I was stuck in a massive jam after I went to pick up a friend from the Penang airport. No matter how hard I tried to avoid the petrol stations, it seemed like the whole of Penang was out on the streets looking for oil, before the price hike at midnight.
While listening to the radio, I heard one caller phoning in to the deejay and saying something to the effect of, “Here I am stuck in a jam on the way to a petrol station to fill up. I wish I could stay at home like my friend Mr Abdullah and shake legs cos he doesn’t need to go out and fill up.” It took me a couple of moments to realise that he was speaking about the PM! Even the deejay responded, “I would rather be like your friend Mr Abdullah”!
This, then, is the shape of things to come. A 40 per cent hike in petrol prices plus a 20 per cent rise in electricity tariffs. Welcome to the free market and the “brave new Malaysia”.
The experts who advised on a 40 per cent increase figured they would give tax rebates to those with smaller cars.
But what about the makciks and pakciks and other retirees in the market staring at higher food prices, sparked by the latest round of oil prices? Who will help them with their food bills and higher bus fares? They do not all have cars, you know. Where are their rebates? If the private electricity corporations can get massive amounts of subsidised natural gas – why not heavily subsidised education and health care and food for ordinary Malaysians?
No one is saying that the price of petrol cannot be increased. Sure, the rich should pay more for the petrol they consume. It might even encourage fuel conservation. But this increase is way too sharp and will cause tremendous burden to the poor in terms of the knock-on effect on food and other essential items. And there is more to come? God help us! A gradual price increase spread out over a couple of years would have been much more tolerable.
The government must now tell us – and I am dying to know – what Petronas’ profit for the year ended 31 March 2008 is. Please tell us. Even if the final figures are not available, the preliminary figures should be out by now.
The profit before tax for the full year will probably be in the region of RM80 billion (on the back of revenue of RM200 billion) if the results of the first six months are any indication:
FInancial period Half year ended 30/9/2007 – HY ended 30/9/2006 – % Change – FY 31/3/2007
Revenue RM102.9 bil – RM88.8 bil – 15.8% – RM184.1 bil
Profit Before Tax RM42.3 bil – RM40.1 bil – 6.2% – RM76.3 bil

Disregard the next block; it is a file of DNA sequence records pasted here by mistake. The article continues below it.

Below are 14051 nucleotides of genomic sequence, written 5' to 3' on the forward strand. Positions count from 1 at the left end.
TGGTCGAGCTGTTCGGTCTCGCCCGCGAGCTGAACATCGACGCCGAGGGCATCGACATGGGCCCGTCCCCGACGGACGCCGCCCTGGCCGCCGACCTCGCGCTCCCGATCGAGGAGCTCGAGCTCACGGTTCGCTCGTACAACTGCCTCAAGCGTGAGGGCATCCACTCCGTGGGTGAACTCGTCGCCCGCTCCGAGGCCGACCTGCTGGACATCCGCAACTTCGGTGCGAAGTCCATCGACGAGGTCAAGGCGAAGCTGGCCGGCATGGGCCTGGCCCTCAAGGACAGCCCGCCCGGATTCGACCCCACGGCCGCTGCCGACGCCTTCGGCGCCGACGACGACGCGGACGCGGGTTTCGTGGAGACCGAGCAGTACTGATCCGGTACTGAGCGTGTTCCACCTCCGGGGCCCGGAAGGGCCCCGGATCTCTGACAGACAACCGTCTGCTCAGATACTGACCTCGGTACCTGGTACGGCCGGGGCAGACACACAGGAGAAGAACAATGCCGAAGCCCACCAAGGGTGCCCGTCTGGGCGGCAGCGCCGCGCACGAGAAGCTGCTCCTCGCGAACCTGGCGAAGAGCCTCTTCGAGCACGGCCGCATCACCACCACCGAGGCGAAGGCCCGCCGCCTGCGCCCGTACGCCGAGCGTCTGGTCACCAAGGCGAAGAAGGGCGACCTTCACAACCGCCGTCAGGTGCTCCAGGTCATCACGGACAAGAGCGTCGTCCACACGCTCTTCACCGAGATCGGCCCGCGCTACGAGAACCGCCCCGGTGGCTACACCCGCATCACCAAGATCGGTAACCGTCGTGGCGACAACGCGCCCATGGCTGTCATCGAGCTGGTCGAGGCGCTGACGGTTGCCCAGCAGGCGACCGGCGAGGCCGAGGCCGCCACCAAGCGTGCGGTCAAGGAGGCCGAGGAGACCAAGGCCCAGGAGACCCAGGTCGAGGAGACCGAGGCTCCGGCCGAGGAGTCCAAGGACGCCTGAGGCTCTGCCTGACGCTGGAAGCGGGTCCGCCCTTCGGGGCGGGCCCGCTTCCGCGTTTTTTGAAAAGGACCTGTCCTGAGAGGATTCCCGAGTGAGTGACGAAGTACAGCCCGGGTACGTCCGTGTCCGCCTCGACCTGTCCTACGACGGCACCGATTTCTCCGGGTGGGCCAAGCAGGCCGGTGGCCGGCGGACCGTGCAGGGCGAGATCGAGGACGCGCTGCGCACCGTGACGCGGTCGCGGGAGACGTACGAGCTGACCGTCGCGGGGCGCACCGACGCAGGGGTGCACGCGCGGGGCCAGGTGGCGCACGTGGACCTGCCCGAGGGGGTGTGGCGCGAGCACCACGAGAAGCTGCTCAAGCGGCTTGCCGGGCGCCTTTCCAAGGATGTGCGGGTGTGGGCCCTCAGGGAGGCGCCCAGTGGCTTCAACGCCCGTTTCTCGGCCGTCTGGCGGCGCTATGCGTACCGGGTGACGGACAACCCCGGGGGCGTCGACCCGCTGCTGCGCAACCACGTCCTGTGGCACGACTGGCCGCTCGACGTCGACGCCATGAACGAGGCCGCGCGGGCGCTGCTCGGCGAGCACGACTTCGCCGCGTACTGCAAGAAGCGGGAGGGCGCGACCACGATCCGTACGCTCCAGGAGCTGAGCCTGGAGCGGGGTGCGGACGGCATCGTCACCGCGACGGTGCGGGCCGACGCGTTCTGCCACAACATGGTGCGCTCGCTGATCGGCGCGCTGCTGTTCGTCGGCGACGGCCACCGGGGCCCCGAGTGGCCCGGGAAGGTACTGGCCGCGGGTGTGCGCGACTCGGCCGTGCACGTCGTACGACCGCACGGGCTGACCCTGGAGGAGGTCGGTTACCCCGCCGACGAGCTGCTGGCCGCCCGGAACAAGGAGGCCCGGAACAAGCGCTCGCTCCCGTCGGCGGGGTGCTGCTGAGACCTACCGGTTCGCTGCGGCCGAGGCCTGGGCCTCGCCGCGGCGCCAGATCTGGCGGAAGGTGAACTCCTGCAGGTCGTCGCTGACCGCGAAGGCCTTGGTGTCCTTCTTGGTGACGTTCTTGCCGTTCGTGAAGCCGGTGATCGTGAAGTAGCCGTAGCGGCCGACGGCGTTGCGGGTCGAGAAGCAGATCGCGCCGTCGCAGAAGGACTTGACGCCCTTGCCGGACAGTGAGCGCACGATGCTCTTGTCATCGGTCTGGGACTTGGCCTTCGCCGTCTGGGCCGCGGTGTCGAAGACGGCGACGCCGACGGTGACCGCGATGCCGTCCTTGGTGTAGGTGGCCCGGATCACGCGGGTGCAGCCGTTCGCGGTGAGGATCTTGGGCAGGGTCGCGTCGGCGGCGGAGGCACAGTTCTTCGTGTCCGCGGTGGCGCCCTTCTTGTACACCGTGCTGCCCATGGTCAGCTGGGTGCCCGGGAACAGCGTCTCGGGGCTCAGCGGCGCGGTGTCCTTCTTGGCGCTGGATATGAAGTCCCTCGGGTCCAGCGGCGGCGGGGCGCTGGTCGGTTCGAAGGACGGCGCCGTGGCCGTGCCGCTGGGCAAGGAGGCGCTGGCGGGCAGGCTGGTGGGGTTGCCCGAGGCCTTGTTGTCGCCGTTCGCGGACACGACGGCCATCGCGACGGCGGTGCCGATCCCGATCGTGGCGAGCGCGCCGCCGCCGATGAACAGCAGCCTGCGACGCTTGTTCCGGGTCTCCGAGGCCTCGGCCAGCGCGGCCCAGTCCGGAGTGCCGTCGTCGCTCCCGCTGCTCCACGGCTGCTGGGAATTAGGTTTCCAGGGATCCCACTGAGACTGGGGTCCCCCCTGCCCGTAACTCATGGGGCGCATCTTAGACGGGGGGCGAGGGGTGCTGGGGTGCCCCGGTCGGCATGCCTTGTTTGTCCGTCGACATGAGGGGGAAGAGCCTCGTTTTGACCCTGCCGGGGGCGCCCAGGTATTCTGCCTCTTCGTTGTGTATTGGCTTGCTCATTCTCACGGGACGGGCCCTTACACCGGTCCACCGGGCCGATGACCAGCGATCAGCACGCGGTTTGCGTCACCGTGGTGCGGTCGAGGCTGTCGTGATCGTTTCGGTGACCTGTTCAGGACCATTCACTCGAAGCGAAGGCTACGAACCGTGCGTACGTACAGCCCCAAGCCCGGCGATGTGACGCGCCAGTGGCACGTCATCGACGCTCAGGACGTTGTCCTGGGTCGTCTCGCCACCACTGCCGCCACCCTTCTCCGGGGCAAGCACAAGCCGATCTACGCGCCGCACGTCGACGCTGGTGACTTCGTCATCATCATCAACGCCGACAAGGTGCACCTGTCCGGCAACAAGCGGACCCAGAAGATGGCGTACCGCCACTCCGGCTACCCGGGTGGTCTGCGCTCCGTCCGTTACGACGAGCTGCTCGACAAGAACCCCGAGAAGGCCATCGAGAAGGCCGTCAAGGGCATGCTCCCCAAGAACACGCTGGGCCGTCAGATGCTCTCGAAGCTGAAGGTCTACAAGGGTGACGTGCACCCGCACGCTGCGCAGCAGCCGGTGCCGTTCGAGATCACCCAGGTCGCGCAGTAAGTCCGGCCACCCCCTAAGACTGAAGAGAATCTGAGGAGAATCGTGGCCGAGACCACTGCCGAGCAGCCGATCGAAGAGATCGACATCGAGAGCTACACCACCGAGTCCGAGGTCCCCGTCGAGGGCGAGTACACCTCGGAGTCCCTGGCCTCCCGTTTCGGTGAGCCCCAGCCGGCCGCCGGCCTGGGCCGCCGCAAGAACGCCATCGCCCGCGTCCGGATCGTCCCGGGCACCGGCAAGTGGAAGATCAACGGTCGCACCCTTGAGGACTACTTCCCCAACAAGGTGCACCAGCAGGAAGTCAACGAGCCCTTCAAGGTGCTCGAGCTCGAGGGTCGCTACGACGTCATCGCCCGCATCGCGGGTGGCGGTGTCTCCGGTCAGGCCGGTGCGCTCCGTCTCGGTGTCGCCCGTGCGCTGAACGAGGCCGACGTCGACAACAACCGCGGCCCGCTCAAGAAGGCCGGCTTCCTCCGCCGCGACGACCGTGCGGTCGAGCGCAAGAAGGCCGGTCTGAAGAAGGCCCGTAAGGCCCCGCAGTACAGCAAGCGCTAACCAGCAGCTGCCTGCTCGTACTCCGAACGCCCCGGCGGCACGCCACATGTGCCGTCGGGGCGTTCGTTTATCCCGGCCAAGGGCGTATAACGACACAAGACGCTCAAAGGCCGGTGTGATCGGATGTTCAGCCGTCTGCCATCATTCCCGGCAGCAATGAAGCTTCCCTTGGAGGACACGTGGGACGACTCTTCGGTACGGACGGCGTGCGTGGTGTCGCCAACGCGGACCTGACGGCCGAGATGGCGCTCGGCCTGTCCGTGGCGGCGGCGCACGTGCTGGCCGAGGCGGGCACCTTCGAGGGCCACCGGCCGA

Check out the summary accounts here.
Also, have a look at this:
- HIGH: BG Group, BHP Billiton, Petro-Canada, Shell, StatoilHydro, Nexen, Petrobras, Talisman Energy
- MEDIUM: BP, Chevron, Conoco-Philips, Eni, Hess, Marathon Oil, Repsol, Total, Woodside
- LOW: CNOOC, CNPC, Devon Energy, Exxon-Mobil, Kuwait Petroleum Corp, Lukoil, ONGC, Petronas
Now, this is supremely ironic. Petronas can’t turn around and say Transparency International is biased because Petronas itself in the past has funded the operating expenses of the KL Chapter of Transparency International, otherwise known as the Kuala Lumpur Society for Transparency and Integrity! I suppose the irony is lost on Petronas. So why not transparent? What has it got to hide? Show us the detailed accounts!
We are repeatedly told that subsidies bad, very bad for you, my child. It distorts the free market-lah. You want to talk about subsidies? Let’s talk about subsidies. Tell us how many billions of ringgit in subsidies have been given to the IPPs in the form of lop-sided power purchase agreements that have enriched a small coterie of well connected tycoons and their firms. The business weekly The Edge once identified the IPP beneficiaries as Genting Sanyen Power, YTL Power, Malakoff Bhd and Tanjong Plc/Powertek Bhd. “These companies are controlled by the families of Tan Sri Lim Goh Tong, Tan Sri Yeoh Tiong Lay, Tan Sri Syed Mokhtar Al-Bukhary and Ananda Krishnan, four of the richest families and individuals in the country,” the paper pointed out back then. See also: Petronas oil profits slip away
Tell us how much in subsidies has been dished out to bail out the banks over the years. And let’s not forget 1998, when Petronas, through its shipping carrier Malaysian International Shipping Corp Berhad (MISC), acquired a debt-laden shipping concern, Konsortium Perkapalan Bhd (KPB) in a deal some analysts felt amounted to a bailout of Mahathir’s son, Mirzan, whose KPB was then floundering under debts estimated at about RM1.7 billion.
Tell us how much of Petronas funds was used to subsidise the development of Putrajaya.
And does Petronas still want to subsidise the Formula One racing team and the National Philharmonic Orchestra? Going by free market “user pay” principles, the F1 spectators and classical music fans should absorb the full cost of running the racing team and financing the orchestra, shouldn’t they? Or do the country’s elite prefer to listen to subsidised classical music while the people suffer? Instead of saying “let them eat cake”, they might say “let them listen to classical music.”
Perhaps CDs of the Orchestra’s classical music could now be distributed to soothe the frayed nerves of Malaysians feeling the burden of the soaring cost of petrol, utilities, food, tolls and medicine.